Faith: Active reliance on Christ
July 11, 2018 | Andrew Davis
This post is the fourth of five posts on the nature of saving faith. Today, we are looking at how faith involves total reliance Christ for our salvation and sanctification.
The five posts are listed here:
1. The certainty of invisible, spiritual realities: past, present and future
2. The assurance of things hoped for, both in this world and the next
3. The conviction of personal sin
4. Active reliance on Christ as all-sufficient Savior, provider, and protector
5. Reception of spiritual guidance
Lessons from the Old Testament
One of the central lessons of the Old Testament was to teach Israel to rely on God alone. In order to establish a pure reliance on God for all things, God had to strip Israel of all false hopes, all faulty foundations, and all sinful alliances. Therefore the Old Testament gives positive commands and examples of rightly trusting in the Lord, but it also puts on display plainly the wide variety of false hopes which polluted the souls of God’s chosen people.
In the Book of Proverbs, the Lord commanded his people, “Trust in the Lord with all your heart and lean not on your own understanding; in all your ways acknowledge him, and he will make your paths straight” (Prov. 3:5-6). The Hebrew word translated “trust” is a rich one, used in a variety of ways in the Old Testament. It has to do with security and peace: “I will lie down and sleep in peace, for you alone, O Lord, make me dwell in safety” (Psalm 4:8); “Though an army besiege me, my heart will not fear; though war break out against me, even then will I be confident” (Psalm 27:3). This simple lesson of trusting in the Lord was the centerpiece of many of the lessons God taught Israel in the Old Testament.
1) Lessons of God the Savior: During the Exodus of Israel from slavery in Egypt, God put his omnipotence on display in the Ten Plagues by which he judged Egypt’s false gods. Then when Israel was trapped by Pharaoh’s army against the Red Sea with no possible escape, Israel cried out to the Lord, who spoke through Moses saying, “The Lord will fight for you; you need only to be still” (Ex. 14:14). After Israel safely crossed the Red Sea with the water like a great wall to the left and the right, and the mighty Egyptian army was subsequently drowned, then the nation had a solid basis for trusting in the Lord forever: “And when the Israelites saw the great power the Lord displayed against the Egyptians, the people feared the Lord and put their trust in him and in Moses his servant” (Ex. 14:31).
2) Lessons of God the Provider: But not only would God be Savior, he would also be Provider as well. The Lord used the people’s own natural rhythms of hunger and thirst to teach them a central lesson—God will supply all your needs according to the infinite bounty of his storehouse. By providing bread from heaven every day, water from a rock, daily guidance in the pillar of cloud and fire, and by miraculously preventing their shoes from wearing out, God taught Israel to look to him for everything they would need in life (Deut. 8:1-4).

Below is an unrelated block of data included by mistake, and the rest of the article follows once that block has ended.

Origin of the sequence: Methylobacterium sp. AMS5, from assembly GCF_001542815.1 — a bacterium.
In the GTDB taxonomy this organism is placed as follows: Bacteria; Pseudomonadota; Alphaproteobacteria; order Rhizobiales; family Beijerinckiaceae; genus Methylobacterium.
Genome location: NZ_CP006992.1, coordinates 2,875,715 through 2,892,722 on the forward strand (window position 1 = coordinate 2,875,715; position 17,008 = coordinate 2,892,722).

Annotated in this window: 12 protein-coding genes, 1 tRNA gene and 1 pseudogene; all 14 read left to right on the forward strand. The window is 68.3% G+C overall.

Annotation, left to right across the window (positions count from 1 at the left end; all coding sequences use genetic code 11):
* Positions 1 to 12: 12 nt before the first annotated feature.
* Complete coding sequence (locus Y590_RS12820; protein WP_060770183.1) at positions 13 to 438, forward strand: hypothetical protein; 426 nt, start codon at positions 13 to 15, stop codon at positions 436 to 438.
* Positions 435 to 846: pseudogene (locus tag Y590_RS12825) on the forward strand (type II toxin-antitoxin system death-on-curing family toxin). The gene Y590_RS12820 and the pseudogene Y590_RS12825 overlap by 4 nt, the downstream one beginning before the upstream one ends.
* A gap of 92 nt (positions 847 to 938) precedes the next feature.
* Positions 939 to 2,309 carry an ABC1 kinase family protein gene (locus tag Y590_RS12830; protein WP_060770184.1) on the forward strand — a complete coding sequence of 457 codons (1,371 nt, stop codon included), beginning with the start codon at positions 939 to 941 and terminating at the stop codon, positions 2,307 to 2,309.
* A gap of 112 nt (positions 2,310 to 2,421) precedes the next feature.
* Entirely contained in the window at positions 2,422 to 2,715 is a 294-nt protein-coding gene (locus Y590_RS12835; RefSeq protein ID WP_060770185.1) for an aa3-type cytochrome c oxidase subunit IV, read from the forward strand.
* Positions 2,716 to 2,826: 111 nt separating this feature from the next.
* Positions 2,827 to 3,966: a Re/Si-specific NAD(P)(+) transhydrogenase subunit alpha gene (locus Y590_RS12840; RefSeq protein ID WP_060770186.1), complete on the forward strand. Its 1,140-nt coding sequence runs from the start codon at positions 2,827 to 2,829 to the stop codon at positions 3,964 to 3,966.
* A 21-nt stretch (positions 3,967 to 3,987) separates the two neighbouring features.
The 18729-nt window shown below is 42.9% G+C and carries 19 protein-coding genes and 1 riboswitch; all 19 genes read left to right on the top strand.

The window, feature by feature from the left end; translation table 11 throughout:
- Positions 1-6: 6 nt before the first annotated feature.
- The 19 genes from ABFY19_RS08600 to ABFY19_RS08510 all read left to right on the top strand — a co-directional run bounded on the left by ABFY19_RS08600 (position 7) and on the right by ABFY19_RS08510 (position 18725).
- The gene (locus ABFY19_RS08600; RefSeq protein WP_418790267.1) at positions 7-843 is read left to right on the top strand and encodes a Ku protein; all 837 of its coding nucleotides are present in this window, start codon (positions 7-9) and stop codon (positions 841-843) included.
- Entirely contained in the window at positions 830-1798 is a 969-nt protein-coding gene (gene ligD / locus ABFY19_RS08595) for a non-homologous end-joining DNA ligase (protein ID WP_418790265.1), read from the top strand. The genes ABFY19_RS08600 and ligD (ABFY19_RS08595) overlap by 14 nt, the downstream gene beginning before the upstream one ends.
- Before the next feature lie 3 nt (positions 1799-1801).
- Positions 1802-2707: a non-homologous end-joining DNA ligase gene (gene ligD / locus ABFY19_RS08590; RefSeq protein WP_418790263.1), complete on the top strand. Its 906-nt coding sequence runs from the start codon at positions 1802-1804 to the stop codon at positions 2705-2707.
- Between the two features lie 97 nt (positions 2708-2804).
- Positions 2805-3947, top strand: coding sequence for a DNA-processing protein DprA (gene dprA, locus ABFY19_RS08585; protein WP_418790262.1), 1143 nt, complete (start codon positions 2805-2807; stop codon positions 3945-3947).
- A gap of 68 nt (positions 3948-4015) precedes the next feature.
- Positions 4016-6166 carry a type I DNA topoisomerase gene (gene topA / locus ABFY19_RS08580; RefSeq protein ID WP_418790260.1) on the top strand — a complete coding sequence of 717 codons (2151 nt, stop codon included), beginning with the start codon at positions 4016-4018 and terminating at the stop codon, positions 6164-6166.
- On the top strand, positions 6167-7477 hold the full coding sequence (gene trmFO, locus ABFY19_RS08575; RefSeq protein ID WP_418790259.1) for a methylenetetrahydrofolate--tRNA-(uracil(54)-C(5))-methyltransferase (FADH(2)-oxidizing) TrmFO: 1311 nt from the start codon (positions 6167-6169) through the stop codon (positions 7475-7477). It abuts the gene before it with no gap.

3) The Enemy of Faith—Self-Reliance: As soon as the time came for Israel to enter the Promised Land, they soon forgot God. They turned to the basic idol which competes with God above all others: self-reliance. Moses sent out twelve spies to explore the land of Canaan which God had promised to give them. The land they saw was delightfully rich. However, the spies also brought a disease back from their exploration: the virus of unbelief. Ten of the twelve spies spread a bad report about the land. They spoke of the giant warriors in the land and shrank in their own estimation: “We seemed like grasshoppers in our own eyes, and we looked the same to them” (Num. 13:33). This drained courage from the hearts of the Israelites, who murmured against God and wanted to go back to Egypt. Their focus was completely on their own military prowess, and they rightly came up short in that assessment. But they sinned in both this self-focus and the resultant despair. God judged their faithlessness: “In spite of this, you did not trust in the Lord your God, who went ahead of you on your journey” (Deut. 1:32-33). God punished Israel for this unbelief by commanding them to turn around and wander in the desert for forty years.
But then the people rebelled again. Stunned by God’s declaration of their punishment, they looked inward again at their own military prowess and this time put on their armor, “thinking it easy to go up to into the hill country” (Deut.1:41). This was the same sin of self-reliance, with an opposite conclusion. Self-reliance that looks inward and fails to find the necessary resources results in despair. But self-reliance that looks inward and actually finds the necessary resources results in arrogance. Israel clearly displayed both of the results of self-reliance. Despair and arrogance are merely two sides of the same coin: self-reliance. For the rest of Israel’s history, God fought their self-reliance. And for the rest of our lives on earth, God will fight our self-reliance as well.
4) Multiple False Trusts: There are many other false refuges in which people put their trust, and at some point or other, Israel leaned on them all. People can rely on their own understanding (Prov. 3:5), physical strength or personal wisdom (Jer. 9:23), material wealth (Prov. 18:11), the fortifications of a well-built city wall (Deut. 28:52), chariots and horses (Psalm 20:7), self-righteousness (Ezek. 33:13), and worst of all, idols (Isa. 42:17). God has rejected each of these and judges all who trust in them.